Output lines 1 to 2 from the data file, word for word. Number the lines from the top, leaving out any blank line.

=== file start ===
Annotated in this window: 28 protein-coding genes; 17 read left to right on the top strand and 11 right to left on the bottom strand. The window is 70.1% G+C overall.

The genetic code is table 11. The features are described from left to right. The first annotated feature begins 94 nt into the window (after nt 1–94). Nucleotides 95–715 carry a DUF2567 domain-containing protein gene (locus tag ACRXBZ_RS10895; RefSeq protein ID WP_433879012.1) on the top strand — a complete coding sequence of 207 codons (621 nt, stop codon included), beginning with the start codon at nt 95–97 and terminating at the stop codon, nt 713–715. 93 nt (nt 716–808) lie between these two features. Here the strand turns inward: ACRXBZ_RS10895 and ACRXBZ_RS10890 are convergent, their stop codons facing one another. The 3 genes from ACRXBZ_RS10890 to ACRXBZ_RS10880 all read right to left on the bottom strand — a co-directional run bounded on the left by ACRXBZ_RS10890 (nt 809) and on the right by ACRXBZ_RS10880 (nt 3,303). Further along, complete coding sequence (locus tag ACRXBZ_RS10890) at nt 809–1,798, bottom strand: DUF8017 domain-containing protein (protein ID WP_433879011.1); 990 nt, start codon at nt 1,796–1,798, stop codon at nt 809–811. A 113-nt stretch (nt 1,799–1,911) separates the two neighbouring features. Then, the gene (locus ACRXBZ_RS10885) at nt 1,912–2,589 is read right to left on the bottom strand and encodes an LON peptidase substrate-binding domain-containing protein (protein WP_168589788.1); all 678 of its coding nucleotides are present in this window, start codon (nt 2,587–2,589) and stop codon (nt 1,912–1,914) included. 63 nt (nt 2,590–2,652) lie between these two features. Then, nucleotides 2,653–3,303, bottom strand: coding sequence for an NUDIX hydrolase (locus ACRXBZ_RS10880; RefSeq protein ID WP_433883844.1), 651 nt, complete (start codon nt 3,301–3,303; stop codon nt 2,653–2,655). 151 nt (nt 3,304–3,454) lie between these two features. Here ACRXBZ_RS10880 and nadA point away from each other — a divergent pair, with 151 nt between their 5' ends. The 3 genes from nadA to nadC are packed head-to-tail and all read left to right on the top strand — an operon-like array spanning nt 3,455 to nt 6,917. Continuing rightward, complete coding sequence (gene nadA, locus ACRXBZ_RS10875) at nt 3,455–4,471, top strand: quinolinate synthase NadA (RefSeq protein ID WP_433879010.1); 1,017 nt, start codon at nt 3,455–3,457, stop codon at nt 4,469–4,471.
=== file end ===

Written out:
Annotated in this window: 28 protein-coding genes; 17 read left to right on the top strand and 11 right to left on the bottom strand. The window is 70.1% G+C overall.

The genetic code is table 11. The features are described from left to right. The first annotated feature begins 94 nt into the window (after nt 1–94). Nucleotides 95–715 carry a DUF2567 domain-containing protein gene (locus tag ACRXBZ_RS10895; RefSeq protein ID WP_433879012.1) on the top strand — a complete coding sequence of 207 codons (621 nt, stop codon included), beginning with the start codon at nt 95–97 and terminating at the stop codon, nt 713–715. 93 nt (nt 716–808) lie between these two features. Here the strand turns inward: ACRXBZ_RS10895 and ACRXBZ_RS10890 are convergent, their stop codons facing one another. The 3 genes from ACRXBZ_RS10890 to ACRXBZ_RS10880 all read right to left on the bottom strand — a co-directional run bounded on the left by ACRXBZ_RS10890 (nt 809) and on the right by ACRXBZ_RS10880 (nt 3,303). Further along, complete coding sequence (locus tag ACRXBZ_RS10890) at nt 809–1,798, bottom strand: DUF8017 domain-containing protein (protein ID WP_433879011.1); 990 nt, start codon at nt 1,796–1,798, stop codon at nt 809–811. A 113-nt stretch (nt 1,799–1,911) separates the two neighbouring features. Then, the gene (locus ACRXBZ_RS10885) at nt 1,912–2,589 is read right to left on the bottom strand and encodes an LON peptidase substrate-binding domain-containing protein (protein WP_168589788.1); all 678 of its coding nucleotides are present in this window, start codon (nt 2,587–2,589) and stop codon (nt 1,912–1,914) included. 63 nt (nt 2,590–2,652) lie between these two features. Then, nucleotides 2,653–3,303, bottom strand: coding sequence for an NUDIX hydrolase (locus ACRXBZ_RS10880; RefSeq protein ID WP_433883844.1), 651 nt, complete (start codon nt 3,301–3,303; stop codon nt 2,653–2,655). 151 nt (nt 3,304–3,454) lie between these two features. Here ACRXBZ_RS10880 and nadA point away from each other — a divergent pair, with 151 nt between their 5' ends. The 3 genes from nadA to nadC are packed head-to-tail and all read left to right on the top strand — an operon-like array spanning nt 3,455 to nt 6,917. Continuing rightward, complete coding sequence (gene nadA, locus ACRXBZ_RS10875) at nt 3,455–4,471, top strand: quinolinate synthase NadA (RefSeq protein ID WP_433879010.1); 1,017 nt, start codon at nt 3,455–3,457, stop codon at nt 4,469–4,471.